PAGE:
Review: Signalz by F. Paul Wilson

cover of Signalz by F. Paul WilsonSignalz by F. Paul Wilson
Crossroad Press (July 7, 2020)
188 pages; $29.99 hardcover; $17.99 paperback; $5.99 e-book
Reviewed by Dave Simms

Nightworld. For F. Paul Wilson fans, it’s often in the top two or three novels by the legend, surpassed only by the first book in the Repairman Jack series, The Tomb. Nightworld signaled the end of civilizations as we know it (kinda fitting these days, isn’t it?) and was so popular, Wilson rewrote it to fit the series canon after the original Adversary sextet concluded. While that novel hit on all cylinders and checked every box that satisfied both thriller and horror fans across the globe, plenty of mysteries remained. Wilson has plugged some of those, most notably with last year’s Jack novel, The Last Christmas, and prior to that, Wardenclyffe.

Crossroad Press brings to life a critical trio of storylines in Signalz, which is a prequel of sorts to that endgame, and is officially the seventh book in the Adversary series. First, Barbara witnesses her daughter, Ellie, awaken from a coma, miraculously healed from severe burns, muttering about a mission she must fulfill. Next, Hari Tate, an investigator, takes on an odd job for a hacker who seeks to solve a murder connected to the Ancient Septimus Fraternal Order Foundation. She and Donny Tuite embark on a cross-country journey that leads them to another source of the signal that nearly killed Ellie. The third thread involves Ernst Drexler, high ranking Septimus member whose family founded the Order, and is seeking to ease the prophecy of a mysterious figure, “The One,” that will bring on the Nightworld and leave the Order as leaders of the survivors.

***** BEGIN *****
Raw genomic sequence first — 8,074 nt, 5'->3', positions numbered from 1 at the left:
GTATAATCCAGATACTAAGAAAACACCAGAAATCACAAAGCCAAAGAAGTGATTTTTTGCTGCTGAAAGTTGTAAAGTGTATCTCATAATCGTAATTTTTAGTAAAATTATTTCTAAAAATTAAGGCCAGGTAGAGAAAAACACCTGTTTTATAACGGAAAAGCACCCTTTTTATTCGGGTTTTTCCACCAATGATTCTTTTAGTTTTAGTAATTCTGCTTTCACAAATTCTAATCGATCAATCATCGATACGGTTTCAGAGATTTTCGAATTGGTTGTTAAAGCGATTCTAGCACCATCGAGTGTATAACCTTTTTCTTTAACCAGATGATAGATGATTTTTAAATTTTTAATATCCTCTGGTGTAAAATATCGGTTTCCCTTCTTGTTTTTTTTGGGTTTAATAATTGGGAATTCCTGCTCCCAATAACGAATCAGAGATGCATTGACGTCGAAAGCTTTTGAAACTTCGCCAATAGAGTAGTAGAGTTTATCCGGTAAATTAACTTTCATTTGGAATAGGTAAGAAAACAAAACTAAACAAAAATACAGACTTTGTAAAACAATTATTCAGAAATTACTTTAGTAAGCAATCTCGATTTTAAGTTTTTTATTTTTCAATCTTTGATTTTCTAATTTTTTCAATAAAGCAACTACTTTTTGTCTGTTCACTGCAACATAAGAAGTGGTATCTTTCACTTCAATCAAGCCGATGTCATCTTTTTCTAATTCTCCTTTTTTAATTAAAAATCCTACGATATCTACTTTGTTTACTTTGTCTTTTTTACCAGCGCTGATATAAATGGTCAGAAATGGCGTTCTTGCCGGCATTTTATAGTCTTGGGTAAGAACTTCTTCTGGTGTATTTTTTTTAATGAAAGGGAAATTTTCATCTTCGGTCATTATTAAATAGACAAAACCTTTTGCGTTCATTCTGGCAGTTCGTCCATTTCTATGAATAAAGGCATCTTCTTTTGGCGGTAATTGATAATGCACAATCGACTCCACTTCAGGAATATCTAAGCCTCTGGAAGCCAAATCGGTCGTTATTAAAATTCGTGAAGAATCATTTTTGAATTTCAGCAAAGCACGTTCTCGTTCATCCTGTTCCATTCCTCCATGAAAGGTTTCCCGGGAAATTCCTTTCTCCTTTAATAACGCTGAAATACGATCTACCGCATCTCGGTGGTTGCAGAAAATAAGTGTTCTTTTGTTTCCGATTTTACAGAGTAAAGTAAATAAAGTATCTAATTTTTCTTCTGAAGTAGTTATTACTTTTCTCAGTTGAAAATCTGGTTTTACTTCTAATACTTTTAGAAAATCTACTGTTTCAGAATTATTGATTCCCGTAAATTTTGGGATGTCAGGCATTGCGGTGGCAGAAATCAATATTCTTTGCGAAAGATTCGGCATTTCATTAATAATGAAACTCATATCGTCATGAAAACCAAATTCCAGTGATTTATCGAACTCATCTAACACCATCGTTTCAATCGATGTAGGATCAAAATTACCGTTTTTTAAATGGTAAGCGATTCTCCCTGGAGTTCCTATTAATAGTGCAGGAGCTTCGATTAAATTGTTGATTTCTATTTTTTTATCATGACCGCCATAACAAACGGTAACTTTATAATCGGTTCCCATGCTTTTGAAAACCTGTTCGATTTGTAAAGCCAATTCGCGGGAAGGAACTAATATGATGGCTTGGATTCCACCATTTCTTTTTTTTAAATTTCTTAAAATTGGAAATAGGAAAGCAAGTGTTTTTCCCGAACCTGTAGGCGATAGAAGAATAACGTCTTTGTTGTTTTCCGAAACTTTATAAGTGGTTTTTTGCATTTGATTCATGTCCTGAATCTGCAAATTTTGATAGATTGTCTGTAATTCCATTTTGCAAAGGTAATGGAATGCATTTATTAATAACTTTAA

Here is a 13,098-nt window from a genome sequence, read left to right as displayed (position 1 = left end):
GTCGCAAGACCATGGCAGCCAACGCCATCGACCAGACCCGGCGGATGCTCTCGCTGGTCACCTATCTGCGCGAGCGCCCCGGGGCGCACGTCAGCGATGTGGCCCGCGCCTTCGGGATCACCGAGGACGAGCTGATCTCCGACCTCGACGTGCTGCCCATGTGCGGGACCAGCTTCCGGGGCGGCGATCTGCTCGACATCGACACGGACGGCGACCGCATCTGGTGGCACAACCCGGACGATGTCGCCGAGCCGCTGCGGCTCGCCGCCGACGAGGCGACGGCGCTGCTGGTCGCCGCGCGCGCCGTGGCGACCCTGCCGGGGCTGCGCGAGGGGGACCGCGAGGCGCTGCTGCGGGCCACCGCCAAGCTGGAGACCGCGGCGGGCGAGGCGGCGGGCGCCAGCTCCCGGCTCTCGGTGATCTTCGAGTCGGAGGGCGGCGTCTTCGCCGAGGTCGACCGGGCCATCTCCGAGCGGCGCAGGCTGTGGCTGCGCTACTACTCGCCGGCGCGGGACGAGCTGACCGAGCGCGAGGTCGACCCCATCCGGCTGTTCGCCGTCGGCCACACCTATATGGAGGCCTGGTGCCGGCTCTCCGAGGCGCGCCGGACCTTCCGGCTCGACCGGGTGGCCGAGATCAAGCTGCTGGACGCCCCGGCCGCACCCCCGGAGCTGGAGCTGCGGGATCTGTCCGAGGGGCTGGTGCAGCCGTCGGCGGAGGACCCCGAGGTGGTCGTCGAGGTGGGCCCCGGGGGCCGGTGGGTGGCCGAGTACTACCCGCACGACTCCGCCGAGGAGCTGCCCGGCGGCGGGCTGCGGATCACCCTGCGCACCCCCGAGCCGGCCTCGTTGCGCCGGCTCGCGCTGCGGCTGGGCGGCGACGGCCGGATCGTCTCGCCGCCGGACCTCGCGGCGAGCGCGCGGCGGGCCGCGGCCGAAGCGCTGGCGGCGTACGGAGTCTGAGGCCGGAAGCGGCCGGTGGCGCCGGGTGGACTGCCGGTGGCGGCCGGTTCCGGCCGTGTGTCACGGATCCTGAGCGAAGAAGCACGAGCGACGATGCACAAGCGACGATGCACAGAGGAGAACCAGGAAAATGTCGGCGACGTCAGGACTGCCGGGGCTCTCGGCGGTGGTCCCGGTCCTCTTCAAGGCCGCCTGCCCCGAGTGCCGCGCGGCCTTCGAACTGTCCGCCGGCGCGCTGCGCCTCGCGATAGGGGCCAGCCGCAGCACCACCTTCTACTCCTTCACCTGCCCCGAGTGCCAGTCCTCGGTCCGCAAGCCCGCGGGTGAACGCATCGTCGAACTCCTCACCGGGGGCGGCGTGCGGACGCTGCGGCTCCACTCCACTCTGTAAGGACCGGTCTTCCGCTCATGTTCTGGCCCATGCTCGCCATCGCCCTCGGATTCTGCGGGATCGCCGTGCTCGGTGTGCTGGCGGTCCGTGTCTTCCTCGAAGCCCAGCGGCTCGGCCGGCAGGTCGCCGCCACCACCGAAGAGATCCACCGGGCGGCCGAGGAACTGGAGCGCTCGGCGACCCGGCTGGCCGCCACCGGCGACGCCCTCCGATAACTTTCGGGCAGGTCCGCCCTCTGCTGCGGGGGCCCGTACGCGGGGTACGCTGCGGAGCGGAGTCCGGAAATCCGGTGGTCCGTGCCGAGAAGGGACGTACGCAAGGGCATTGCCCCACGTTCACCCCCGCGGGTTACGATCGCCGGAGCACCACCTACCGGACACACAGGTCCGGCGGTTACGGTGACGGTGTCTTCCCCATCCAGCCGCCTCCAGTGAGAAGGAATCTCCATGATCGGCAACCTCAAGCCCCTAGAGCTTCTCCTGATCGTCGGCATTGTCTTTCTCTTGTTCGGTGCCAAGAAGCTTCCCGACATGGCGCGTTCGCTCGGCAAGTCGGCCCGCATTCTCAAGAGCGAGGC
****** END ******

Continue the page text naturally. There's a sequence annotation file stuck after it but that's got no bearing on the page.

Of course, Wilson tosses in several elements that will undoubtedly surprise many, with some eliciting chuckles (the hapless writer is a hoot, and a familiar one at that), along with other characters who pop up along the way. This novel does not have Jack in it, but it does contain just about every other plot twist and intriguing character possible in The Secret History of The World.

As usual, the writing is lean and quick. The pacing races, yet allows for sufficient exposition when necessary, leading the reader on a head-twisting, roller coaster ride of a book that begs to be read in a single sitting. Let it breathe, though. Take your time and enjoy the several Easter eggs within that fans will adore. For those new to the series, it’s a thriller well worth the price. For the rest of us, it’s pure gold.

Here’s hoping that Jack returns soon, but Signalz proves that the series can thrive without him.

Highly recommended.

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